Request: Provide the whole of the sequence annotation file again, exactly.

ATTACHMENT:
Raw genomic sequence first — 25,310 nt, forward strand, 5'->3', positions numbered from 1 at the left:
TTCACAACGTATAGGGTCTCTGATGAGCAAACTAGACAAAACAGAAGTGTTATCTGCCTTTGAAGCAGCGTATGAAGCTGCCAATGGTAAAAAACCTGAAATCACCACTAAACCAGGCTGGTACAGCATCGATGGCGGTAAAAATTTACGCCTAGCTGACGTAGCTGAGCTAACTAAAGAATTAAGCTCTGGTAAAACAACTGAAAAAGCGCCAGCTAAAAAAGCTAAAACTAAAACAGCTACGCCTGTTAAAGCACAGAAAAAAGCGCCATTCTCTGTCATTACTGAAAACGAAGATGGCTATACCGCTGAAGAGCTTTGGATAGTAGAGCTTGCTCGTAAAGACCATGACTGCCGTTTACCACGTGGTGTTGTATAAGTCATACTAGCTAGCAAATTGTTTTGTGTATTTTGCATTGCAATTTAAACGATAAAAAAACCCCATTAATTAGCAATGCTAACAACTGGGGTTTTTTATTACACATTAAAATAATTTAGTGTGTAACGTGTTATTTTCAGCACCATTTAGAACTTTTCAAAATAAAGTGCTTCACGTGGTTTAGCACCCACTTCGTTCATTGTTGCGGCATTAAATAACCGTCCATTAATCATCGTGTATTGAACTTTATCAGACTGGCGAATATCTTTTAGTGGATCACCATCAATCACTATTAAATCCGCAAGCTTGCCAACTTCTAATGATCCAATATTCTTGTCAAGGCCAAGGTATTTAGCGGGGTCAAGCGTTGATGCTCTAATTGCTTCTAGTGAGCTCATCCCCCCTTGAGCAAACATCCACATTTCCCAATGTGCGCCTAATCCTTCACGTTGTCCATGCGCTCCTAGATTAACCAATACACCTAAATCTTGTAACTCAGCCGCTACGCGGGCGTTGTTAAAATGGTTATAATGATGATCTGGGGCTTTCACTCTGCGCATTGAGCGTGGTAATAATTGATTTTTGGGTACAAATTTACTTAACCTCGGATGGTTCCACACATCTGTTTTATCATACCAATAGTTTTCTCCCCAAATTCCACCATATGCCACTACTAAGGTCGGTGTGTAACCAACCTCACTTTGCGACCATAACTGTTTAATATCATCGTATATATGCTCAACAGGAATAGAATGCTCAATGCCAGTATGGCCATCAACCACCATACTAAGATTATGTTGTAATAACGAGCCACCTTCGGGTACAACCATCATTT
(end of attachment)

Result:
Raw genomic sequence first — 25,310 nt, forward strand, 5'->3', positions numbered from 1 at the left:
TTCACAACGTATAGGGTCTCTGATGAGCAAACTAGACAAAACAGAAGTGTTATCTGCCTTTGAAGCAGCGTATGAAGCTGCCAATGGTAAAAAACCTGAAATCACCACTAAACCAGGCTGGTACAGCATCGATGGCGGTAAAAATTTACGCCTAGCTGACGTAGCTGAGCTAACTAAAGAATTAAGCTCTGGTAAAACAACTGAAAAAGCGCCAGCTAAAAAAGCTAAAACTAAAACAGCTACGCCTGTTAAAGCACAGAAAAAAGCGCCATTCTCTGTCATTACTGAAAACGAAGATGGCTATACCGCTGAAGAGCTTTGGATAGTAGAGCTTGCTCGTAAAGACCATGACTGCCGTTTACCACGTGGTGTTGTATAAGTCATACTAGCTAGCAAATTGTTTTGTGTATTTTGCATTGCAATTTAAACGATAAAAAAACCCCATTAATTAGCAATGCTAACAACTGGGGTTTTTTATTACACATTAAAATAATTTAGTGTGTAACGTGTTATTTTCAGCACCATTTAGAACTTTTCAAAATAAAGTGCTTCACGTGGTTTAGCACCCACTTCGTTCATTGTTGCGGCATTAAATAACCGTCCATTAATCATCGTGTATTGAACTTTATCAGACTGGCGAATATCTTTTAGTGGATCACCATCAATCACTATTAAATCCGCAAGCTTGCCAACTTCTAATGATCCAATATTCTTGTCAAGGCCAAGGTATTTAGCGGGGTCAAGCGTTGATGCTCTAATTGCTTCTAGTGAGCTCATCCCCCCTTGAGCAAACATCCACATTTCCCAATGTGCGCCTAATCCTTCACGTTGTCCATGCGCTCCTAGATTAACCAATACACCTAAATCTTGTAACTCAGCCGCTACGCGGGCGTTGTTAAAATGGTTATAATGATGATCTGGGGCTTTCACTCTGCGCATTGAGCGTGGTAATAATTGATTTTTGGGTACAAATTTACTTAACCTCGGATGGTTCCACACATCTGTTTTATCATACCAATAGTTTTCTCCCCAAATTCCACCATATGCCACTACTAAGGTCGGTGTGTAACCAACCTCACTTTGCGACCATAACTGTTTAATATCATCGTATATATGCTCAACAGGAATAGAATGCTCAATGCCAGTATGGCCATCAACCACCATACTAAGATTATGTTGTAATAACGAGCCACCTTCGGGTACAACCATCATTT